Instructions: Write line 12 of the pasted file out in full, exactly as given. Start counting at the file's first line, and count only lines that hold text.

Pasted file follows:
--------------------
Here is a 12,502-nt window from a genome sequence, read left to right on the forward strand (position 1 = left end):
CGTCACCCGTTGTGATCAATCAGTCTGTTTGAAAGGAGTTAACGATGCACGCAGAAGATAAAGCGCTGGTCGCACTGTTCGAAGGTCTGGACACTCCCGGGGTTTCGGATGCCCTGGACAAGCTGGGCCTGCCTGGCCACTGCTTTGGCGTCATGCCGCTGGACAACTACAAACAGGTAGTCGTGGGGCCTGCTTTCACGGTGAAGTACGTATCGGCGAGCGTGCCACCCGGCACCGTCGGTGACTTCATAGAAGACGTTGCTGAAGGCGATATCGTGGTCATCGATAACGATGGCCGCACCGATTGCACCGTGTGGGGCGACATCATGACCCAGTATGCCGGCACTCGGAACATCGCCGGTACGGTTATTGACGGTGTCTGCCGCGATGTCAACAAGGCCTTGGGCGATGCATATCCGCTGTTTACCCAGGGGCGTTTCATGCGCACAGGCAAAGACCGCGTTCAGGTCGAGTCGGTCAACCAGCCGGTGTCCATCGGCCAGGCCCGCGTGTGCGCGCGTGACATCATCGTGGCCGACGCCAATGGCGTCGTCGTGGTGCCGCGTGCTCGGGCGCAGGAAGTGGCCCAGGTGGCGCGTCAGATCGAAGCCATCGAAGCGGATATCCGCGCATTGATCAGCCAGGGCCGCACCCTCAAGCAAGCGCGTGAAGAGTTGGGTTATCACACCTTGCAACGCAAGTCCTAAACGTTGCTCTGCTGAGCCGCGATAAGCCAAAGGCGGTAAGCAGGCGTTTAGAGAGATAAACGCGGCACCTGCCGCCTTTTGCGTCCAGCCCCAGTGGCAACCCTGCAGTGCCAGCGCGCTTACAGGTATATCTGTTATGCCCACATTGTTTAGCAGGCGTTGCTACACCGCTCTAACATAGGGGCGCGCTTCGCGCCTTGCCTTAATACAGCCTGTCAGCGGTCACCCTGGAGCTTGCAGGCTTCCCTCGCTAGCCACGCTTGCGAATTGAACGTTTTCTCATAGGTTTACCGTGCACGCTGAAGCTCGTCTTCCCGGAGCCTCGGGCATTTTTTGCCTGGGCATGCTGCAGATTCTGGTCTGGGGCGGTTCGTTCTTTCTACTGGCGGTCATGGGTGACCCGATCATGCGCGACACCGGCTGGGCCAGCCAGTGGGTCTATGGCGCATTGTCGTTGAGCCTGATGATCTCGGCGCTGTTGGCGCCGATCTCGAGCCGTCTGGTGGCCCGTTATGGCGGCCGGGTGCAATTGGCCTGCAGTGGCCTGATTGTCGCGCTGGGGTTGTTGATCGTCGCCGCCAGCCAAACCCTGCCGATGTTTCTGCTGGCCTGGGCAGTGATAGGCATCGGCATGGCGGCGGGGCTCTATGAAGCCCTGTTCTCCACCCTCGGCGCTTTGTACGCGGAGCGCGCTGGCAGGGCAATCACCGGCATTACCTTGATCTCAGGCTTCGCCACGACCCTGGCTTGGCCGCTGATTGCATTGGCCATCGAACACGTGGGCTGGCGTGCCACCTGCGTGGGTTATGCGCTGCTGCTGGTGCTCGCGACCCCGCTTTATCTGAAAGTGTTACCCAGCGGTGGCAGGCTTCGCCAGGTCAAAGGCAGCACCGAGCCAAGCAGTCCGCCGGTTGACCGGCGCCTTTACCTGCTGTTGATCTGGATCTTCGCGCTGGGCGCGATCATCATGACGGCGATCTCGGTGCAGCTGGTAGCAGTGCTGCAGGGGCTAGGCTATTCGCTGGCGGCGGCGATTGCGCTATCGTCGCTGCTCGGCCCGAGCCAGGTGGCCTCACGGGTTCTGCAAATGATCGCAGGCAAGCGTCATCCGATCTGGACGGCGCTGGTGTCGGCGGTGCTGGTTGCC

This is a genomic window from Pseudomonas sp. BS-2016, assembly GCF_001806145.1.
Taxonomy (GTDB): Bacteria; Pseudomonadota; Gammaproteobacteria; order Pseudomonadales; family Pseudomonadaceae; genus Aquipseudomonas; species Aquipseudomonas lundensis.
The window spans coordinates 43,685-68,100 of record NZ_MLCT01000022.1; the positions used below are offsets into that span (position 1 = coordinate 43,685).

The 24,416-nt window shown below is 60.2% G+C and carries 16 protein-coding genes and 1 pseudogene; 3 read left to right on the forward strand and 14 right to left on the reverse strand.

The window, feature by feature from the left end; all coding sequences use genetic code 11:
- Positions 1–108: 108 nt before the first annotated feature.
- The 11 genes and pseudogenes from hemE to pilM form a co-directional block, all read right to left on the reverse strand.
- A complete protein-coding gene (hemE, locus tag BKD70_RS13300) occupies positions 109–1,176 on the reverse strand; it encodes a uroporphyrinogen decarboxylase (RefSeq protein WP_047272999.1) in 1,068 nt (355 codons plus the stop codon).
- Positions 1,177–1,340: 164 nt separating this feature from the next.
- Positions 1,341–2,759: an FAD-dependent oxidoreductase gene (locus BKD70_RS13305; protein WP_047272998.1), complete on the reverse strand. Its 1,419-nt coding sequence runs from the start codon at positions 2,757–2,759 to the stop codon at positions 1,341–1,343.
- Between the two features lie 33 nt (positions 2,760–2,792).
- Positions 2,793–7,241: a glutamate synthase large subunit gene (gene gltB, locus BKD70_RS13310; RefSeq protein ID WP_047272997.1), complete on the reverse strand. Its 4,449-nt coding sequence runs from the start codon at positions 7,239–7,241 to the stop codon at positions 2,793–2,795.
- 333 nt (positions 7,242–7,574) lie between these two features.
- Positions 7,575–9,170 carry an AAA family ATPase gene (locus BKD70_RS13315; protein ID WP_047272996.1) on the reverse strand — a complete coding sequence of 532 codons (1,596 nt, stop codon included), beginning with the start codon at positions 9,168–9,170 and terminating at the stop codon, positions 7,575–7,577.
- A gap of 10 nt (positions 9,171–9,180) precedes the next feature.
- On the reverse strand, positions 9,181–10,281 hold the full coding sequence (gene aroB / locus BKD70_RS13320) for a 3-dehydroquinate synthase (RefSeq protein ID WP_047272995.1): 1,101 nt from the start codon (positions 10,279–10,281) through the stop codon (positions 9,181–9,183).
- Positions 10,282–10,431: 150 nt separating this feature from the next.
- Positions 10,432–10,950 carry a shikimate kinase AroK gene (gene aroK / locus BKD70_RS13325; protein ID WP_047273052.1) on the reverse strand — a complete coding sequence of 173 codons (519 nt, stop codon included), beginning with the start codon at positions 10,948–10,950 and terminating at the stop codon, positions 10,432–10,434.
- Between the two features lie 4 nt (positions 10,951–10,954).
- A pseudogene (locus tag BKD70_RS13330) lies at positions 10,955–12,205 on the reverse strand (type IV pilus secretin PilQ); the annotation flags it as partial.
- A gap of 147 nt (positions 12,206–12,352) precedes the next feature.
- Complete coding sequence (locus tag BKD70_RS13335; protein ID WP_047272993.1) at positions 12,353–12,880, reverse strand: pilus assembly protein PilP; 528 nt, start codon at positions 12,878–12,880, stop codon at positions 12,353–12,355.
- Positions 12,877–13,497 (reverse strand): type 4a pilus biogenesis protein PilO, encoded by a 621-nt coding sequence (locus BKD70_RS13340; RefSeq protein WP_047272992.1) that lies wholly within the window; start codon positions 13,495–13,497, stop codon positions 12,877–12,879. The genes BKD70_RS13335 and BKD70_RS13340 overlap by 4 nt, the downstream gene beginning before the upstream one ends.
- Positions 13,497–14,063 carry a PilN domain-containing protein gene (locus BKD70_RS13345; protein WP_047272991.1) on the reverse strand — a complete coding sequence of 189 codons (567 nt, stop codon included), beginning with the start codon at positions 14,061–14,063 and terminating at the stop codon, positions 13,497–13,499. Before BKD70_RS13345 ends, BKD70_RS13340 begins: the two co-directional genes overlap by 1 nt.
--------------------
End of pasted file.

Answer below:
- Positions 1,341–2,759: an FAD-dependent oxidoreductase gene (locus BKD70_RS13305; protein WP_047272998.1), complete on the reverse strand. Its 1,419-nt coding sequence runs from the start codon at positions 2,757–2,759 to the stop codon at positions 1,341–1,343.